Using Smart Kids Against Themselves

Today my BFF posted on Facebook something her youngest child had said.  I found it very amusing, pithy, and an example of proof that kids are so much smarter than the general public gives them credit for being.  I found his statement one of great self-awareness, and even, because it had to do with maintaining a task over time, insightful.  He just didn’t want to do it.  Quite frankly, I’d take a “no” any day over a passive-aggressive won’t try, but that’s me.

The other people who responded started giving advice.  When I texted her that I found this interesting, she pointed out that it was BECAUSE of his insightful, reflective nature and natural intelligence that everyone expected him to do x (insert your expectation here).

I’d seen something similar happen with her oldest child as well.  Because of his pop culture references at a very young age, it was assumed he was being difficult or non-compliant.  Due to his intelligence, there were assumptions made about how he should have acted.  Yet, at the end of the day, he was only 5.  Don’t even get me started on my own child, who is expected, because he’s older and physically larger than most, to be the one who gives in, to be the “bigger person.”

That got me to thinking about how we as adults use really smart kids against themselves.

We really do.  I remember it from when I was younger.  Being identified as TAG (as it was called in the Midwest in the 70s) was a curse, not a blessing.  Not only was I expected to do MORE work, and BETTER work, I was also expected to endure all the bullshit behavior around me because I was smart enough to understand and to KNOW better than to (insert behavior here).  I was expected to be more mature.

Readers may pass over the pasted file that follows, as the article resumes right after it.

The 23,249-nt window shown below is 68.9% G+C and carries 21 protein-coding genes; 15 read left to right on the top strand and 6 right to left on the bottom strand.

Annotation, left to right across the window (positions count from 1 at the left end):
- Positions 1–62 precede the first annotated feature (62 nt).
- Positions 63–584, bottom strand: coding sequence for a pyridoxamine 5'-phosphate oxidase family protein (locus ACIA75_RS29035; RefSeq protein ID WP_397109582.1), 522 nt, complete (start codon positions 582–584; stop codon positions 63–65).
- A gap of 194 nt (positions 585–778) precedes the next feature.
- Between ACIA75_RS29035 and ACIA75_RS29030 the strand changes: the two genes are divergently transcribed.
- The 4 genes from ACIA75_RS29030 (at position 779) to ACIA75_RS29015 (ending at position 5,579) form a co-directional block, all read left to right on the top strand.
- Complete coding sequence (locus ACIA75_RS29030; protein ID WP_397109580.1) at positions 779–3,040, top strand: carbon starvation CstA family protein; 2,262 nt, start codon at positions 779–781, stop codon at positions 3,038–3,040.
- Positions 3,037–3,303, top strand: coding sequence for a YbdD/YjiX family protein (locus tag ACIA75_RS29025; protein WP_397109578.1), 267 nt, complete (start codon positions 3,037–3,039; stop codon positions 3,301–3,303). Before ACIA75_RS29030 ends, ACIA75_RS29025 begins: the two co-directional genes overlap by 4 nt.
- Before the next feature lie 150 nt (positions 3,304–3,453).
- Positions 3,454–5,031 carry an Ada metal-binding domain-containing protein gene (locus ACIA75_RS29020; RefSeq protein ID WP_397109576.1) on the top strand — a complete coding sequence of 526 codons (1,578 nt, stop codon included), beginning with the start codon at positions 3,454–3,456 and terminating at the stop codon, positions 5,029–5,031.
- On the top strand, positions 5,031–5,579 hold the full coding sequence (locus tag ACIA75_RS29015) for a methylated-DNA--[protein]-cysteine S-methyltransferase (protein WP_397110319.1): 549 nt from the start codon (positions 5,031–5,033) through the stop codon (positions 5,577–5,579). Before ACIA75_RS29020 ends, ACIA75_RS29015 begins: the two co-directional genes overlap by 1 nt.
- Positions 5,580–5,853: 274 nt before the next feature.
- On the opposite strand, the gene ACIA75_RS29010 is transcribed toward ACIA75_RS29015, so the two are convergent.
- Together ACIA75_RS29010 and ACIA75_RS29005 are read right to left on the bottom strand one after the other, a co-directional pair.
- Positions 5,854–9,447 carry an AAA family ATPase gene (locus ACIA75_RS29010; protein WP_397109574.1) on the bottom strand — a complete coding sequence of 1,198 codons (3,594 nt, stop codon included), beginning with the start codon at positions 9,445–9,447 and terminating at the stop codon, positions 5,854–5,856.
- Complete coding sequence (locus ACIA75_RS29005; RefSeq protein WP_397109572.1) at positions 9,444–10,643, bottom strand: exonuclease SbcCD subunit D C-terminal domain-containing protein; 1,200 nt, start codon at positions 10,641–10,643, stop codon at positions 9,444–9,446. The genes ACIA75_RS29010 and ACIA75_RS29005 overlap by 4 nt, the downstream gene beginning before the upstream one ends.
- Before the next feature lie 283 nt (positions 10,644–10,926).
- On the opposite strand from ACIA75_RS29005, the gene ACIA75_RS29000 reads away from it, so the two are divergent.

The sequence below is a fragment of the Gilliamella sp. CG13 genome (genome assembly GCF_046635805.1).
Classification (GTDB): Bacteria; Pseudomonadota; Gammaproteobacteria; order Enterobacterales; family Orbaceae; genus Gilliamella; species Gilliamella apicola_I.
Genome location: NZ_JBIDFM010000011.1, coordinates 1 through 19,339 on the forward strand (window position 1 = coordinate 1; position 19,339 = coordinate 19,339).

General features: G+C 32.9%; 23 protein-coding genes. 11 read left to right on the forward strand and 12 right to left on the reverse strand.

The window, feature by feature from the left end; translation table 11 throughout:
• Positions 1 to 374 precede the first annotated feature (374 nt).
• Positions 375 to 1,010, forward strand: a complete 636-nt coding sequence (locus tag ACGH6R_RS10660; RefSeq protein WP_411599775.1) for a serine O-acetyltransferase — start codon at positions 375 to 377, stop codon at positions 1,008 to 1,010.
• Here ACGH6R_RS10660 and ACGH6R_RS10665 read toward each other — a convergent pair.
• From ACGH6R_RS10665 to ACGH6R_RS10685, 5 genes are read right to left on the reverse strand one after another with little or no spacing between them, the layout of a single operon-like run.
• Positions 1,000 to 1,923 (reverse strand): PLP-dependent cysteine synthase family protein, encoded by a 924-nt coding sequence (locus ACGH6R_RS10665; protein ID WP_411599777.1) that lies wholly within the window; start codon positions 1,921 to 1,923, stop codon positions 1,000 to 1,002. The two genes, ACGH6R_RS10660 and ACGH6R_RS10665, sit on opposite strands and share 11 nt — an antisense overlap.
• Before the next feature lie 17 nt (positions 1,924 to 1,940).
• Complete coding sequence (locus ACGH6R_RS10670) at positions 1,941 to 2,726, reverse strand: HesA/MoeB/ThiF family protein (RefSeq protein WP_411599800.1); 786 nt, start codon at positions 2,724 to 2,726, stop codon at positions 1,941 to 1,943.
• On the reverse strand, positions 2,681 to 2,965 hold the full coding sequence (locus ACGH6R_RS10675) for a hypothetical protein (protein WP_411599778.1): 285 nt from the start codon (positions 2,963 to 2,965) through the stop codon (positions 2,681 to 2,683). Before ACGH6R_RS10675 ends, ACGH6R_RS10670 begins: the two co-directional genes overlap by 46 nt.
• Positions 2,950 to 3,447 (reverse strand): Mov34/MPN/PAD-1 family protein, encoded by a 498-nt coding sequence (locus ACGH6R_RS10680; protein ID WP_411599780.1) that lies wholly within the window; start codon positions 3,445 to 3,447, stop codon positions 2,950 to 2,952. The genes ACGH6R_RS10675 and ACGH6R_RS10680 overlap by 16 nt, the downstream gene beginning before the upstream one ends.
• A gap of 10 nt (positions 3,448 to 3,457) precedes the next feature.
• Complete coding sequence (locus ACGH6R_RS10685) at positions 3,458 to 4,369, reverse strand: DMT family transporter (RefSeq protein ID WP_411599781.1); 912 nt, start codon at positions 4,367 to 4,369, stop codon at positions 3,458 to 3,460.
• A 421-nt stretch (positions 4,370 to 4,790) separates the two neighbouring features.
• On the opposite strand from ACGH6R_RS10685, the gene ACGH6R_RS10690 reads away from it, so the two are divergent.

Thing is, it doesn’t matter how smart you are if you’re not emotionally ready to take on the task of having to deal with your stuff as well as other people’s stuff.  Maturity is a sign of aging and gathering wisdom.  Wisdom and intelligence are not equally synonymous.  I’m not going to make them mutually exclusive either, but one does not mean the other.  Hence the reason that we really hammer on smart teenaged boys when they start acting like boobs.  Their immaturity is almost an affront to us.  How dare they behave that way?

Yet… as much as I hate to say boys will be boys, there is an element of truth to that.  We still have to be responsible for teaching them HOW to be mature, HOW to act in certain situations, and REINFORCE our expectations.  We should not, however, just assume that while their bodies are growing bigger, that they automatically know or remember. Sometimes, too, you don’t want to be mature.  I’m 45, and trust me, my own child recognizes my childish behavior.  There are days when every last one of us just doesn’t want to do something that’s expected of us.

And I think that’s the truth for all kids as well.  We are here to guide them, to move them forward, and to teach them.  However, if we try to shove them into situations before they’re actually ready because we THINK they should be ready for them, then we get what we deserve — whether that’s push back, refusal, or even the well said, “I am going to x today and not y.”  On another day, my BFF will push her son towards that goal, but today she respected him enough to know to back away.

I think that’s what we all need to learn.  When to push, and when to back away.  Our children will thank us for it.

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